Underlying feedstock prices that derive from either natural gas or crude oil represent a high percentage of the operating expense related to the production of ethylene for a vast majority of the global ethylene market. Historically, while steam crackers in West Europe and Asia are mainly naphtha-based, ethylene production in the Middle East, North America as well as parts of Southeast Asia and South America uses mainly ethane-based feedstocks. Changes in the price of natural gas relative to crude oil, can strongly influence regional competitiveness. Growth in new ethylene capacity has occurred predominantly where feedstock can be obtained in sufficient quantities and in the case of the Middle East, at advantaged prices relative to the rest of the world. Existing operators have also given consideration toward designing or modifying their facilities to provide feedstock flexibility, allowing them to take advantage of changes in feed pricing that may occur.
The recent shift in global crude oil market dynamics and changes in the energy markets in North America have dramatically changed the competitiveness between different regions. The current advantage of ethane-based production in North America is expected to last past the middle of the decade. Natural gas prices in the U.S. are expected to remain low compared to crude oil prices. Crude oil prices are forecast to increase as global consumption increases with demand in developing economies. Natural gas prices are expected to remain lower due to ample supplies from new shale fields located within the U.S. market. This dynamic is expected to keep the spread between ethane and other feedstocks (whose values are more closely tied to crude oil) at a higher level. In addition, ethane supplies in the U.S. market will remain strong, as much of the new shale gas has very high ethane content. This will keep ethane prices closer to BTU values as the domestic ethane supply/demand balance remains well supplied, if not slightly long. The advantaged ethane cracking position (relative to naphtha cracking) in North America will allow ethylene derivatives integrated with ethane steam crackers to compete with other net exporting countries that are heavily dependent upon naphtha cracking for ethylene production.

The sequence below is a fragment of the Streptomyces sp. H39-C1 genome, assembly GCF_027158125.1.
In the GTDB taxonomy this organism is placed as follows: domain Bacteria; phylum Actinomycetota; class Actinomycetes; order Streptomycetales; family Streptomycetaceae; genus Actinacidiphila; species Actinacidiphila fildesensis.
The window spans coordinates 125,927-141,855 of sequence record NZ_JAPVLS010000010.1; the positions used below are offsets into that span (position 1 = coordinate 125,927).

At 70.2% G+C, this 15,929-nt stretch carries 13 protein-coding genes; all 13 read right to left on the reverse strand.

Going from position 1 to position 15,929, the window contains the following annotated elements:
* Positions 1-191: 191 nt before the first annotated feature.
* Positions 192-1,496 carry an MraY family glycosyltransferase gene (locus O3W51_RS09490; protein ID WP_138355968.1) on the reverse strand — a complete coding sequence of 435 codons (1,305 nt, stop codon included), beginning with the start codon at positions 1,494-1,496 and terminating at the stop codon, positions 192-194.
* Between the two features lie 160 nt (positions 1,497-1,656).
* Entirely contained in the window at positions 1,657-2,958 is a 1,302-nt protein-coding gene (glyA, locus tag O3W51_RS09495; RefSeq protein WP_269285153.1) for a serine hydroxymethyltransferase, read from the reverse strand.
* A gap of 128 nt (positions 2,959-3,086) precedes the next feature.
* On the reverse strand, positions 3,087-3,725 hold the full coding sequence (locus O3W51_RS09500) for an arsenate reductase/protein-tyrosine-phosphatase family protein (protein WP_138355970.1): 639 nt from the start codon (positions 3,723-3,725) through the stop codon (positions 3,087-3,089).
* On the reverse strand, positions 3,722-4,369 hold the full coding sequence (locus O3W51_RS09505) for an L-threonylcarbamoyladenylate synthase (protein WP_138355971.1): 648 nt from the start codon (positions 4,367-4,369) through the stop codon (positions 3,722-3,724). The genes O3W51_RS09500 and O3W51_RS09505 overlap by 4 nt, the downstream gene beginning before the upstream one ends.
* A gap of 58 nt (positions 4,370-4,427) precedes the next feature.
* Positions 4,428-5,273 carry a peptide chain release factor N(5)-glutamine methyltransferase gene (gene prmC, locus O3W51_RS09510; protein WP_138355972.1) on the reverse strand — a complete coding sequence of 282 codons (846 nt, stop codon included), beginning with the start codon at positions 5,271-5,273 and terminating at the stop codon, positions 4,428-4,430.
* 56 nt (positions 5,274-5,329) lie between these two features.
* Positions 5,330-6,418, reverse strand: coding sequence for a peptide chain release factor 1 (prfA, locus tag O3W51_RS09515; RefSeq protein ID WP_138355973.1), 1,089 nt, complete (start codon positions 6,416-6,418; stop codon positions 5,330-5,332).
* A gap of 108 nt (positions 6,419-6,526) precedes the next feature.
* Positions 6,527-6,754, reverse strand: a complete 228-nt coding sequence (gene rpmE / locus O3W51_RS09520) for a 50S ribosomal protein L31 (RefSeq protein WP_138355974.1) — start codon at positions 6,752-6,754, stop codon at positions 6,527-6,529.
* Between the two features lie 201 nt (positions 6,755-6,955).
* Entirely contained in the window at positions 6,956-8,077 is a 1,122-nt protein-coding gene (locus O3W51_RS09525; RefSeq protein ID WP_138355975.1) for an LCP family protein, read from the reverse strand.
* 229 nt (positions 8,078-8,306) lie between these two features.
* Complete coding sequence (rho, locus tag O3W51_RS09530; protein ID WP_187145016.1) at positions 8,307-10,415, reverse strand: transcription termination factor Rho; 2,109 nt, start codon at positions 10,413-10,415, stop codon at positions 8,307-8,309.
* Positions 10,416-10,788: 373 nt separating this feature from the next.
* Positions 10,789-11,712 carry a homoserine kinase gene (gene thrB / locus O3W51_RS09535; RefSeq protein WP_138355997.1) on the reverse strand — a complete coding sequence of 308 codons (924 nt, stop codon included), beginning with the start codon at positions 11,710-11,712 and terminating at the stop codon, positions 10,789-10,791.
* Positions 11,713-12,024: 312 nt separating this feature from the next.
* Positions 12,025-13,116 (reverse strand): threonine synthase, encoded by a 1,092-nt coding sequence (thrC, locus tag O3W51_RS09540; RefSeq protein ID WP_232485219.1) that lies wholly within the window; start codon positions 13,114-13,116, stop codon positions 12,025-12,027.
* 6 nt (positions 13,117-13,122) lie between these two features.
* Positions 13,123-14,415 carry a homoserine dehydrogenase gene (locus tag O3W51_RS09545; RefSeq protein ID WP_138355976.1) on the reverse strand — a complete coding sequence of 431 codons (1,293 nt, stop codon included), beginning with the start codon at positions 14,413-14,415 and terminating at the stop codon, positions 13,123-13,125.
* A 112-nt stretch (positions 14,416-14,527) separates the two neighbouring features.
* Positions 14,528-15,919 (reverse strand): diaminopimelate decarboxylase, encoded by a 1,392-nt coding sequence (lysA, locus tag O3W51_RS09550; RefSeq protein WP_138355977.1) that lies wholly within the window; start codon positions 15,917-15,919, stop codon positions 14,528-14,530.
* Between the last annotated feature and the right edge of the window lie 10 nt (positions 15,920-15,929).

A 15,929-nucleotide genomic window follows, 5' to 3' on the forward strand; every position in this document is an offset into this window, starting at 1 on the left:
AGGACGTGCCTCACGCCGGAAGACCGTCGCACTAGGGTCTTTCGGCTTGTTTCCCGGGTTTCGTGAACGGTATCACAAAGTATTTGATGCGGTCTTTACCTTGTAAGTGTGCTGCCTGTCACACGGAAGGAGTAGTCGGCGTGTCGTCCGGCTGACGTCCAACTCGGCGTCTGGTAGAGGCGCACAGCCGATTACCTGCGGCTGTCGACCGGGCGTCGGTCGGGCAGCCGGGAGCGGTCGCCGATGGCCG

This paper will give CMAI’s current forecast of the olefins markets, both globally and in North America, with insights into how changes in feed slates will impact these markets.
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